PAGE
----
MO State HS Sports

Knee-Jerk Reactions: Mizzou 34, Memphis 27

It wasn’t all that pretty, but Mizzou’s first game in the Lou since 2010 ended in success.

While their wasn’t much late drama in Mizzou’s 34-27 win over Memphis at the Dome at America’s Center in St. Louis, not much about the victory felt convincing. That might be a weird thing to say in a game where Mizzou’s offense went off for 542 total yards and averaged 8.9 yards per play. But it might make more sense when factoring in the unit’s 0-for-8 third down conversion rate. The defense grabbed three sacks, seven tackles for loss and two interceptions, yet allowed Memphis to score on three of its four last possessions to keep it close. It wasn’t exactly one step forward, one step back, but it felt that way at times.

Overall, Mizzou’s talent on both sides of the ball won the day, and earned them their best start to a season since 2013. That part, you can’t complain about too much.

With that, let’s dive into the Knee-Jerk Reactions:

Luther Burden. ‘Nuff said.

We’ve run out of superlatives. It’s becoming more and more clear that Luther Burden is one of the best receivers in college football, let alone the SEC. The St. Louis native caught another 10 passes for 177 yards, with 129 of those coming after the catch. He had five receptions for 15 yards or more and made several Memphis defenders miss in the open field along the way. Whenever he touches the football, good things are happening for Mizzou’s offense.

And that impact was felt even more when he came off the field with cramping, as described by Eli Drinkwitz in the postgame. Burden briefly went into the locker room for a check-up in the second half, and while he was out, Mizzou’s offense seemed to stall. Between Burden’s last target before the injury and his next target when he came back on the field, Brady Cook went 1-of-5 throwing the football and Mizzou had a couple of empty possessions. It’s not to say Burden was the only reason Mizzou’s offense dropped off. But he sure seemed to be the biggest reason. The health of Burden and Cook are paramount to the Tigers’ offensive success going forward. So far, that connection is working brilliantly through four games.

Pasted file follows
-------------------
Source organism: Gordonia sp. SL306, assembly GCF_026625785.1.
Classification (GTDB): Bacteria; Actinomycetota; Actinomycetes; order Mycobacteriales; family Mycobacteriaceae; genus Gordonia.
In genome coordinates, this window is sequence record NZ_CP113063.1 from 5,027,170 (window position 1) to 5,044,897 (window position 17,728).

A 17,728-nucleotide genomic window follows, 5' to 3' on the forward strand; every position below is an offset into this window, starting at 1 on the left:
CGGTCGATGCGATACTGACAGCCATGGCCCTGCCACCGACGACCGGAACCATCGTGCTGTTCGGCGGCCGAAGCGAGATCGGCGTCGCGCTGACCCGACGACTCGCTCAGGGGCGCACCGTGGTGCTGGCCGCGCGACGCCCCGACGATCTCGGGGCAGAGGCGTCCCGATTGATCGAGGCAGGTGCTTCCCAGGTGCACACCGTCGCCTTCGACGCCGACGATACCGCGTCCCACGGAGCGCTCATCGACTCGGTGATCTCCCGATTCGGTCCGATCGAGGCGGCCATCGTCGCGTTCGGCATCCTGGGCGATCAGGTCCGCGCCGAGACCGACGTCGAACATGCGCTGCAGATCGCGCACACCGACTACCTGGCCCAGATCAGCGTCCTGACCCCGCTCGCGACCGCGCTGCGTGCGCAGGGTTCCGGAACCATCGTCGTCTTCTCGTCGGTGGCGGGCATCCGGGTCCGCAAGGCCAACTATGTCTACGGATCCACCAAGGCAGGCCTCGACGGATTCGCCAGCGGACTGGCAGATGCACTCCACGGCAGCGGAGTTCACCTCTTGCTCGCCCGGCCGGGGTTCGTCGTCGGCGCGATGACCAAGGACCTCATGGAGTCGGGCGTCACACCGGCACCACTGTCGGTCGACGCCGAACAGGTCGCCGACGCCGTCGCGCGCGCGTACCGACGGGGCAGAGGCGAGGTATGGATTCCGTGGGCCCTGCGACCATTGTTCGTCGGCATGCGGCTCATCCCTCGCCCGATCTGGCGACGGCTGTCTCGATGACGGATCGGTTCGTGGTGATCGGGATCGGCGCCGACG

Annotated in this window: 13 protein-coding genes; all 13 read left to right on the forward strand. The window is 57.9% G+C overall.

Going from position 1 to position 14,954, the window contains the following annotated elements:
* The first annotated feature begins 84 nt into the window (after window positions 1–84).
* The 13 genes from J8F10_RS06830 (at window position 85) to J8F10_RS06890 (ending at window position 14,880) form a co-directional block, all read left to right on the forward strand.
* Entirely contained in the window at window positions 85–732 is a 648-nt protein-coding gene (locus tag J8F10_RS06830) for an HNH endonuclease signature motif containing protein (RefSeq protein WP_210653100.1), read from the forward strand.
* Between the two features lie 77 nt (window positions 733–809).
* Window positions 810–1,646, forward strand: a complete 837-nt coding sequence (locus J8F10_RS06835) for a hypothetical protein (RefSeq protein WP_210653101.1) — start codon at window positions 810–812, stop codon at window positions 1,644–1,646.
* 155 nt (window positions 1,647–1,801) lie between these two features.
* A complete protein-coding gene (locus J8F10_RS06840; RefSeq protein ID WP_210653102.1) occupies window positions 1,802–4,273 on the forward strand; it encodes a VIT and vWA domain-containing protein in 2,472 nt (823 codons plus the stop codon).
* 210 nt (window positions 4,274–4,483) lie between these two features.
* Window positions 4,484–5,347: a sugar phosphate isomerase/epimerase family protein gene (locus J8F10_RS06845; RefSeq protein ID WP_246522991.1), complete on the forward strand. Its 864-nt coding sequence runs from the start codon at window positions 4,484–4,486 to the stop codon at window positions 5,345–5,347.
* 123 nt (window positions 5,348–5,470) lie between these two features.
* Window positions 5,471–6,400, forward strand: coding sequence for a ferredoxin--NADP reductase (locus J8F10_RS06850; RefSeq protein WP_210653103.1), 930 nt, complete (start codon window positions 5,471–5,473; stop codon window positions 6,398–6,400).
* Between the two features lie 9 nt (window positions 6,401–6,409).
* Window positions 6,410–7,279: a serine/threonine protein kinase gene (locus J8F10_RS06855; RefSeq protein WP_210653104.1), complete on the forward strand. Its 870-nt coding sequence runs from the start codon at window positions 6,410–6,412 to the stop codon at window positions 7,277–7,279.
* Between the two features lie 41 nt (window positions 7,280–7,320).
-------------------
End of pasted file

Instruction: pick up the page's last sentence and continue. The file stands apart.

Cook deserves a ton of credit for being out there through his own injury and having yet another great passing game (18-of-25, 341 yards, two touchdowns). But it’s clear that Burden’s play-making ability is the main tool for Mizzou’s offense.

The rushing attack came alive

We talk a lot of Mizzou’s explosiveness in the passing game, and for good reason. But that was paired with a great rushing effort on Saturday, too. After a rough time against Kansas State’s tight run defense last week, Mizzou averaged 6.2 yards per carry (sack-adjusted), totaling 201 yards on the ground against Memphis. The St. Louis native Cody Schrader reached 123 yards on 14 carries. Both he and Nate Peat found the end zone. It’s fun to see the Tigers rattle off big passing plays downfield. But pairing that with the rushing attack they got Saturday turned it into the Tigers’ most balanced offensive game of 2023.

It’s also fair to credit the offensive line for this effort. That unit has taken some heat in prior games for its pass protection issues, and even in this game they allowed a couple of sacks. But there hasn’t been much question about this group’s ability to pave paths for Schrader, Peat and Cook to impact the game on the ground. They were also missing Marcellus Johnson at right guard for this game. All things considered, the offensive line deserves some recognition for creating solid running opportunities for Mizzou.

The start to the game was too sluggish from Mizzou